OWINGS MILLS, Md. — A draft that was expected to be unpredictable did not disappoint, as in a span of about 10 minutes Ravens selected Notre Dame safety Kyle Hamilton at No. 14 and announced they had traded away receiver Marquise Brown to land a second first-round pick, which became Iowa’s Tyler Linderbaum, viewed as the top center in the draft.
The Ravens thus bolstered their secondary and the offensive line with what general manager Eric DeCosta called “the very two best players at their positions,” but they find themselves with a sizeable void at wide receiver after dealing Brown, and they did nothing to address their major pass-rush need.
They figure to address those spots with one or more of their nine remaining picks.
An early run on wide receivers — four of them went from picks eight through 12 — gave the Ravens multiple options at positions of need at No. 14. Tackle Trevor Penning, edge rusher Jermaine Johnson and cornerback Trent McDuffie all were available with the Ravens on the clock, but the Ravens instead stuck with their best-available-player philosophy and selected Hamilton, a tall, athletic safety who didn’t fill an obvious need but was viewed by DeCosta as a top-five talent in the draft.
Meeting with the media after the first round of the draft concluded, DeCosta said picking Hamilton was a “no-brainer” and said he “never dreamed in a million years” that Hamilton would be on the board with the Ravens on the clock at No. 14.
Hamilton (6-foot-4, 220 pounds) had eight interceptions during his Notre Dame career, and DeCosta called him a “rangy safety, a ball hawk” with “tremendous physical skills” who has the size to cover NFL tight ends and the versatility to affect the game a lot of ways.
Hamilton joins free-agent acquisition Marcus Williams, Chuck Clark and Pro Bowl cornerbacks Marcus Peters and Marlon Humphrey to form what the Ravens hope will be a dynamic, game-changing secondary.
Last year, with Peters (knee) out all season, Humphrey (torn pec) sidelined for five games and several other starters lost for significant time because of injuries, the Ravens’ perennial top-10 defense slipped to 25th overall, its lowest ranking since 1997. The Ravens finished dead last against the pass, allowing 278.9 passing yards a game and a league-high 16 plays of 40 yards or more. They also finished with 15 takeaways, the second-fewest in team history.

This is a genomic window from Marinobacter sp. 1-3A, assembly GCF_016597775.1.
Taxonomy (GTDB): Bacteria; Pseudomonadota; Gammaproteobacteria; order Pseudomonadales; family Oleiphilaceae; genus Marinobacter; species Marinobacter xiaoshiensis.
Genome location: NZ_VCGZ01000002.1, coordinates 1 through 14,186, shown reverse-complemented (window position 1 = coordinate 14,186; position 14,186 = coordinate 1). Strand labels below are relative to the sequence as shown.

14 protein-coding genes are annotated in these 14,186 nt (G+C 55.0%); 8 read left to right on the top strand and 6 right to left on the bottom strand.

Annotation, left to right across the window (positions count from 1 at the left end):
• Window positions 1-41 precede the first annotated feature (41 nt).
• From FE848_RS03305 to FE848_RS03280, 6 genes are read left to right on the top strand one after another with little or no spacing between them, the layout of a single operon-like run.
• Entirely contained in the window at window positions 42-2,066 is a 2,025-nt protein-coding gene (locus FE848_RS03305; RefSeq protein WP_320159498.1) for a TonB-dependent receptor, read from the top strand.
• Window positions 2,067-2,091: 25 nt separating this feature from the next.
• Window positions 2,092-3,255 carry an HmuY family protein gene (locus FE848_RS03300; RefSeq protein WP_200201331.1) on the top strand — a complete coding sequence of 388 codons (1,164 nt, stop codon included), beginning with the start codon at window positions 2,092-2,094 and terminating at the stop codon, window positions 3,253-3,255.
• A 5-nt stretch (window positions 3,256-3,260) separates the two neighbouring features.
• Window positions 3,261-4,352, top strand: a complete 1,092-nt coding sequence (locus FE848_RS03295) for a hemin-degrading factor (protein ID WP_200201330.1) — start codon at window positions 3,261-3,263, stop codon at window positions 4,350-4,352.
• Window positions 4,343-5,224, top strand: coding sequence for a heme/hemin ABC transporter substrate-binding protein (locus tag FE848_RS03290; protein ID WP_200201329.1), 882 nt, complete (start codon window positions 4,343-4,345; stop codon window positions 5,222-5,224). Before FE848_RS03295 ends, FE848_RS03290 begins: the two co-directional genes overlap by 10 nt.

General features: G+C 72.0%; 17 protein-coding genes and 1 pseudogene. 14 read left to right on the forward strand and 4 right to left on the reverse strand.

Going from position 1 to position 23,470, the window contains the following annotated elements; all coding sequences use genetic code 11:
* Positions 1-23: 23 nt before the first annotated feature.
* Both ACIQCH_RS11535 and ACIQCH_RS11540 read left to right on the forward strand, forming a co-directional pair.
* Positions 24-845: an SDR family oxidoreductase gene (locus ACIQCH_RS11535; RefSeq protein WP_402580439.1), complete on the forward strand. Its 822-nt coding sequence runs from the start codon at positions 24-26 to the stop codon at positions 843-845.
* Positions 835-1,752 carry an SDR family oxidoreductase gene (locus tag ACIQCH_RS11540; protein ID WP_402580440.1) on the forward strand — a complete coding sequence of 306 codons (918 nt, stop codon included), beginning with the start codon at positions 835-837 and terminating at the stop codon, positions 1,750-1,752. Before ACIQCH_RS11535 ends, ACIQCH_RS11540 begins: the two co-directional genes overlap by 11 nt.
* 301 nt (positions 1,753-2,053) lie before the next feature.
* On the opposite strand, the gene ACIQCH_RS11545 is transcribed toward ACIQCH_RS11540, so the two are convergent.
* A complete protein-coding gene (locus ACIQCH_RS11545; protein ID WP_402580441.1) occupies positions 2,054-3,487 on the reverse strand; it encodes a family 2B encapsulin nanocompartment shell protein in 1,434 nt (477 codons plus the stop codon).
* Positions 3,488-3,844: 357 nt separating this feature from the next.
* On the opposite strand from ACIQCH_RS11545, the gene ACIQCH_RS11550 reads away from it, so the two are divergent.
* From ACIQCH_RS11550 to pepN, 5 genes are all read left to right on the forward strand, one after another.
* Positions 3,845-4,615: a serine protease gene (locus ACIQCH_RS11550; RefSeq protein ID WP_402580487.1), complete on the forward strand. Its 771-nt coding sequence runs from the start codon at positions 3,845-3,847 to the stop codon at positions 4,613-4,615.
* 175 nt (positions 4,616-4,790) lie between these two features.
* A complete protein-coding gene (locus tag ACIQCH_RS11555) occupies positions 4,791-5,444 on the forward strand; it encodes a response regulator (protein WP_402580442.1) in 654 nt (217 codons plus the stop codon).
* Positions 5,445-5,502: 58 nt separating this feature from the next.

That was a big reason the Ravens parted ways with defensive coordinator Don “Wink” Martindale, and he has been succeeded by former Ravens assistant coach Mike Macdonald, who spent the past season as defensive coordinator at the University of Michigan.
Macdonald will have his hands full.
This season, the Ravens schedule includes two games against Cincinnati Bengals quarterback Joe Burrow, who shredded the Ravens’ patchwork secondary twice last season, including a 525-yard performance, the most ever given up by a Ravens team. The Ravens also will have two games against new Cleveland quarterback Deshaun Watson, as well as games against Tampa Bay’s Tom Brady, Buffalo’s Josh Allen and Denver’s Russell Wilson, among others.
To counter that, the Ravens signed Williams to a five-year, $70 million deal to patrol the back of the defense, and now they have added Hamilton as they continue to focus a significant amount of free agency and draft capital in the secondary.
Moments after selecting Hamilton, the Ravens announced they had traded Brown to the Arizona Cardinals, a deal that had been kept under wraps but clearly was in the works, as Brown made an appearance at the Cardinals draft party Thursday night.
Brown was DeCosta’s first pick ever as general manager, selected at No. 25 overall in 2019, and this past season Brown set career highs with 91 catches for 1,008 yards. He became just the second wide receiver drafted by the Ravens to record a 1,000-yard season with the team.
But DeCosta said Brown approached him after the season to request a trade, and he said the deal was “a complicated topic.”
“He was not happy, and he wanted to play elsewhere,” DeCosta said.
DeCosta said he spoke to quarterback Lamar Jackson, one of Brown’s best friends on the team, before the trade was made.
“Any time a teammate is potentially getting traded, it’s something that’s hard for the players to understand at times, but I think in the end, it happens,” DeCosta said. “It’s part of the business.”
DeCosta stressed, though, that in making the trade, the Ravens were able to land Iowa center Tyler Linderbaum, a 6-foot-2, 305-pound road-grader that DeCosta described as “one of the better centers we’ve seen come out in a long time.”
“He’s strong, physical, tough, quick-footed. … He filled a huge need for us.”
The Ravens originally got the No. 23 pick in the Brown trade, but then traded back with the Buffalo Bills and selected Linderbaum at No. 25, picking up an additional fourth-round pick in the process.
DeCosta downplayed the major hole the loss of Brown leaves at receiver. The Ravens drafted Rashod Bateman in the first round last season, and he becomes the top receiving threat not named tight end Mark Andrews. The Ravens also cut receiver Miles Boykin this offseason and didn’t re-sign free agent Sammy Watkins, leaving Bateman, Devin Duvernay and James Proche as the top returning receivers.
DeCosta said the team could supplement that group via the draft and free agency.
Barring any more trades, the Ravens still have nine more picks in the final two days of the draft, including eight in Rounds 2 through 4. They have pick No. 45 in the second round, and No. 76 in the third round on the second night of the draft, and then are scheduled to have six picks in the fourth round and one in the sixth.
With Hamilton and Linderbaum on the team, edge rusher, cornerback and offensive tackle top the list of roster needs.
Photo Credit: Courtesy of Notre Dame Athletics & Iowa Athletics, Kenya Allen/PressBox